Should We Fine Passengers for Taking Bags in an Evacuation?

Mar 3, 2018

This post contains references to products from one or more of our advertisers. We may receive compensation when you click on links to those products. Terms apply to the offers listed on this page. For an explanation of our Advertising Policy, visit this page.

Airplane evacuations happen. They aren’t just a theoretical scenario from the safety video. They are very rare, but they do take place. And people routinely get out unscathed in the 90 seconds mandated by regulations — but they might not, if they keep doing something that those safety videos say they should never do: Take their bags with them.

Last week, the Chicago Sun-Times reported that the head of the National Transportation Safety Board, Robert Sumwalt, was in favor of fines for passengers who take their baggage with them during an evacuation. His comments came in the wake of the NTSB’s investigation into American Airlines flight AA383, which caught fire on the ground in 2016 at Chicago’s O’Hare Airport, resulting in a full-scale evacuation.

One of the findings of the investigation was that it was hampered by passengers who were attempting to take their carry-ons with them. Flight attendants were wasting precious time trying to get them to leave baggage behind. The NTSB found that even with flames visible in the cabin, and smoke becoming thicker by the second, passengers were foolishly taking time to remove their baggage and take it with them. I don’t know about you, but I’ve seen people struggle to get their roll-aboard bags down the aisle on a good day, so can you imagine what that would be like in a smoke-filled plane where everyone around you is in a state of panic?

In the safety video at the beginning of every flight, you are reminded that you must not take carry-on luggage with you in an evacuation. And, if there is an evacuation, regardless of which airline you are flying, one of the commands you will repeatedly hear is “LEAVE EVERYTHING!” Of course, many passengers either feel entitled to take their luggage with them, or simply don’t care.

But why is this so important? When evacuating an airplane, every single second counts. Airplanes must be certified to be evacuated in 90 seconds or less with a full passenger compliment and only half of the exits usable. If you take the time to grab your bag, first and foremost you are delaying the passengers behind you from evacuating, and putting their lives at risk. Secondly, if you get your bag out and realize it’s too heavy to run with or is impeding your exit, and you then drop it, it becomes an obstacle to those behind you.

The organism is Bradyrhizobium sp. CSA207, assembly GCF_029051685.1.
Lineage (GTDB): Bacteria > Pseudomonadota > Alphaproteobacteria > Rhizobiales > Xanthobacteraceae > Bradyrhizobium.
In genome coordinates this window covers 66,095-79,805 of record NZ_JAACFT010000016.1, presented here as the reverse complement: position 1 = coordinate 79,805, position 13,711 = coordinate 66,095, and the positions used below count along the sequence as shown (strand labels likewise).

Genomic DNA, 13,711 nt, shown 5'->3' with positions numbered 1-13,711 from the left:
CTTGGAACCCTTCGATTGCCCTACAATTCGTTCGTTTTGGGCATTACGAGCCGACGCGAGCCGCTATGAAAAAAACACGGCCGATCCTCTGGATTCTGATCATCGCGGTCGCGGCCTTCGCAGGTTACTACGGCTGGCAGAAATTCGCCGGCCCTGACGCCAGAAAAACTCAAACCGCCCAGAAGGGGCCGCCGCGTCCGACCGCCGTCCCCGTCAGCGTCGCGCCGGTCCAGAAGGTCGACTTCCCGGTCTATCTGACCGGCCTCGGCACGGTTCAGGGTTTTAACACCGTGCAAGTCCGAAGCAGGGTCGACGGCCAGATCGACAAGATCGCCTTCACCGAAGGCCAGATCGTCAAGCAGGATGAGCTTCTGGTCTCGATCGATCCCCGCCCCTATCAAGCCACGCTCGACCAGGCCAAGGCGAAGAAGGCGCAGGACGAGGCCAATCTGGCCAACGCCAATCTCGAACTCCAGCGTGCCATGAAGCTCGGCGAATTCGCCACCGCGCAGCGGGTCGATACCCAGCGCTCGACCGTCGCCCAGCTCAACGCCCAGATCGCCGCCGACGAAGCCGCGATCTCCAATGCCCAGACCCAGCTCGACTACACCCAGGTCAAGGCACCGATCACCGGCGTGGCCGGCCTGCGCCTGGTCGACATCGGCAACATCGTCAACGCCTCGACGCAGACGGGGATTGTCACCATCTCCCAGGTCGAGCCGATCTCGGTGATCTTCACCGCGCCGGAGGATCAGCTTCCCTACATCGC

If you do make it to the exit with your bag, you are then putting the integrity of the slide at risk. Your bag could puncture the slide, rendering that entire exit unusable and putting further lives at risk. Lastly, should you make it down the slide with your bag, and then realize it’s too heavy to run with, it again becomes a tripping hazard to those behind you. So what should you do? Leave your bags, period, no ifs and no buts.

Fire engines and emergency vehicles surround a LOT Polish airlines Boeing 767 after it made an emergency landing at Warsaw's airport on November 1, 2011, without its landing gear. (Photo by Wojtek Radwanski/AFP/Getty Images)
Fire engines and emergency vehicles surround a LOT Polish airlines Boeing 767 after it made an emergency landing at Warsaw’s airport on November 1, 2011, without its landing gear. The emergency slides are deployed. (Photo by Wojtek Radwanski/AFP/Getty Images)

Sara Nelson, International President of the Association of Flight Attendants (AFA), told the Sun-Times that “apparently the threat of death by incineration fueled by thousands of gallons of jet fuel isn’t enough of a deterrent to stop passengers from taking time to grab carry-on bags during an emergency evacuation.” She hit the nail on the head. We saw that happen when AA383 evacuated, and on British Airways BA2276 in Las Vegas, and in this chilling video from the evacuation of Iberia 6250 in New York in 2002, where despite evacuation sirens blaring, commands from crew member, and an engine on fire, passengers delay the evacuation of the Boeing 747 by rummaging through the overhead bins to take their bags out — bags that are clearly more valuable to them than the lives of those they are delaying.